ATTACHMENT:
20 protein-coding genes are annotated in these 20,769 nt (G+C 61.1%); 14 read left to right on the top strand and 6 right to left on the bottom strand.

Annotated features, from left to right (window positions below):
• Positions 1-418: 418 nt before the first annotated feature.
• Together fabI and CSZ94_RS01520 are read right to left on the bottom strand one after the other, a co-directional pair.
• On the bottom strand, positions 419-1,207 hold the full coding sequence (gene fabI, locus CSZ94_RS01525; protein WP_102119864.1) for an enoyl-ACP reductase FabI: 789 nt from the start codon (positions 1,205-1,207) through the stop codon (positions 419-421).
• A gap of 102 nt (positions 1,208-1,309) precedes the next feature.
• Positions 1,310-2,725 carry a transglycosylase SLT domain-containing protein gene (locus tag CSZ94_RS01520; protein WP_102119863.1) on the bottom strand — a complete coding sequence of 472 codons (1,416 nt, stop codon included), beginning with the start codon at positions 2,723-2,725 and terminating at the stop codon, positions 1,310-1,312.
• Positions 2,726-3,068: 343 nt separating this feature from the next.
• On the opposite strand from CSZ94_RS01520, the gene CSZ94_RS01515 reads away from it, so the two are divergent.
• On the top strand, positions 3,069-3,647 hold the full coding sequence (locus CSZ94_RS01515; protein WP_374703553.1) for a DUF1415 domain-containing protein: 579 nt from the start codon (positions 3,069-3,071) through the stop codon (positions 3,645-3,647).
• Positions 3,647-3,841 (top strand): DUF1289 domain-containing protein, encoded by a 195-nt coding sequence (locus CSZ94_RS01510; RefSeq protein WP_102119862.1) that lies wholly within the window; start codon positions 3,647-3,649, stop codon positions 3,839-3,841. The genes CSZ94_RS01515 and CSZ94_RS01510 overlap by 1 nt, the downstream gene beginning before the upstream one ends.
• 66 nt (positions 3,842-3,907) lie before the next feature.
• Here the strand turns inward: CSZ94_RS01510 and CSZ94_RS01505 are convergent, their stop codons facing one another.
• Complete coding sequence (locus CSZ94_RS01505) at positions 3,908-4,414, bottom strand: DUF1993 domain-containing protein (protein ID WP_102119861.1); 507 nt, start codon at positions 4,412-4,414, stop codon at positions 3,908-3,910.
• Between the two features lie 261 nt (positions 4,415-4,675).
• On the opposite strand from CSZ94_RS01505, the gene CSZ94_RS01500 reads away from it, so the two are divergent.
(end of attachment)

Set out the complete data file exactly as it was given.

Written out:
20 protein-coding genes are annotated in these 20,769 nt (G+C 61.1%); 14 read left to right on the top strand and 6 right to left on the bottom strand.

Annotated features, from left to right (window positions below):
• Positions 1-418: 418 nt before the first annotated feature.
• Together fabI and CSZ94_RS01520 are read right to left on the bottom strand one after the other, a co-directional pair.
• On the bottom strand, positions 419-1,207 hold the full coding sequence (gene fabI, locus CSZ94_RS01525; protein WP_102119864.1) for an enoyl-ACP reductase FabI: 789 nt from the start codon (positions 1,205-1,207) through the stop codon (positions 419-421).
• A gap of 102 nt (positions 1,208-1,309) precedes the next feature.
• Positions 1,310-2,725 carry a transglycosylase SLT domain-containing protein gene (locus tag CSZ94_RS01520; protein WP_102119863.1) on the bottom strand — a complete coding sequence of 472 codons (1,416 nt, stop codon included), beginning with the start codon at positions 2,723-2,725 and terminating at the stop codon, positions 1,310-1,312.
• Positions 2,726-3,068: 343 nt separating this feature from the next.
• On the opposite strand from CSZ94_RS01520, the gene CSZ94_RS01515 reads away from it, so the two are divergent.
• On the top strand, positions 3,069-3,647 hold the full coding sequence (locus CSZ94_RS01515; protein WP_374703553.1) for a DUF1415 domain-containing protein: 579 nt from the start codon (positions 3,069-3,071) through the stop codon (positions 3,645-3,647).
• Positions 3,647-3,841 (top strand): DUF1289 domain-containing protein, encoded by a 195-nt coding sequence (locus CSZ94_RS01510; RefSeq protein WP_102119862.1) that lies wholly within the window; start codon positions 3,647-3,649, stop codon positions 3,839-3,841. The genes CSZ94_RS01515 and CSZ94_RS01510 overlap by 1 nt, the downstream gene beginning before the upstream one ends.
• 66 nt (positions 3,842-3,907) lie before the next feature.
• Here the strand turns inward: CSZ94_RS01510 and CSZ94_RS01505 are convergent, their stop codons facing one another.
• Complete coding sequence (locus CSZ94_RS01505) at positions 3,908-4,414, bottom strand: DUF1993 domain-containing protein (protein ID WP_102119861.1); 507 nt, start codon at positions 4,412-4,414, stop codon at positions 3,908-3,910.
• Between the two features lie 261 nt (positions 4,415-4,675).
• On the opposite strand from CSZ94_RS01505, the gene CSZ94_RS01500 reads away from it, so the two are divergent.